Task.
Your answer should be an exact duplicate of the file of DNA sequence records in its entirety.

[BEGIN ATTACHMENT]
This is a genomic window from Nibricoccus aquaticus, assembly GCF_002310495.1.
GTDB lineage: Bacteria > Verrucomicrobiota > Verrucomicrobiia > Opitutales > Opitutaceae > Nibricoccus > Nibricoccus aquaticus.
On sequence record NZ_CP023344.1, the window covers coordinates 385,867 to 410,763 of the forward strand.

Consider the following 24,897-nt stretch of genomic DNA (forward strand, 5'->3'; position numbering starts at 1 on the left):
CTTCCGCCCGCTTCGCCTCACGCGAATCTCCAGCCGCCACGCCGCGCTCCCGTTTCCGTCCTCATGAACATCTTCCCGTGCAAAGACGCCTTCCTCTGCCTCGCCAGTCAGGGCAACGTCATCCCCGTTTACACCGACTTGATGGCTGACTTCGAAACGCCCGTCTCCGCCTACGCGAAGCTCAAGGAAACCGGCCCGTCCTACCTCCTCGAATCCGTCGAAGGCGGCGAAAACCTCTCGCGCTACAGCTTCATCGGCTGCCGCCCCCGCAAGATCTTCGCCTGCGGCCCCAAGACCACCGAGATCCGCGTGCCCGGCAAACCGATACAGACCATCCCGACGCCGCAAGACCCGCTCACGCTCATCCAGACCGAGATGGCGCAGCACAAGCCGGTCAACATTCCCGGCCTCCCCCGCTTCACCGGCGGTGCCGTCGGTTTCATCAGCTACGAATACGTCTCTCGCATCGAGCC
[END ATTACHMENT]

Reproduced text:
This is a genomic window from Nibricoccus aquaticus, assembly GCF_002310495.1.
GTDB lineage: Bacteria > Verrucomicrobiota > Verrucomicrobiia > Opitutales > Opitutaceae > Nibricoccus > Nibricoccus aquaticus.
On sequence record NZ_CP023344.1, the window covers coordinates 385,867 to 410,763 of the forward strand.

Consider the following 24,897-nt stretch of genomic DNA (forward strand, 5'->3'; position numbering starts at 1 on the left):
CTTCCGCCCGCTTCGCCTCACGCGAATCTCCAGCCGCCACGCCGCGCTCCCGTTTCCGTCCTCATGAACATCTTCCCGTGCAAAGACGCCTTCCTCTGCCTCGCCAGTCAGGGCAACGTCATCCCCGTTTACACCGACTTGATGGCTGACTTCGAAACGCCCGTCTCCGCCTACGCGAAGCTCAAGGAAACCGGCCCGTCCTACCTCCTCGAATCCGTCGAAGGCGGCGAAAACCTCTCGCGCTACAGCTTCATCGGCTGCCGCCCCCGCAAGATCTTCGCCTGCGGCCCCAAGACCACCGAGATCCGCGTGCCCGGCAAACCGATACAGACCATCCCGACGCCGCAAGACCCGCTCACGCTCATCCAGACCGAGATGGCGCAGCACAAGCCGGTCAACATTCCCGGCCTCCCCCGCTTCACCGGCGGTGCCGTCGGTTTCATCAGCTACGAATACGTCTCTCGCATCGAGCC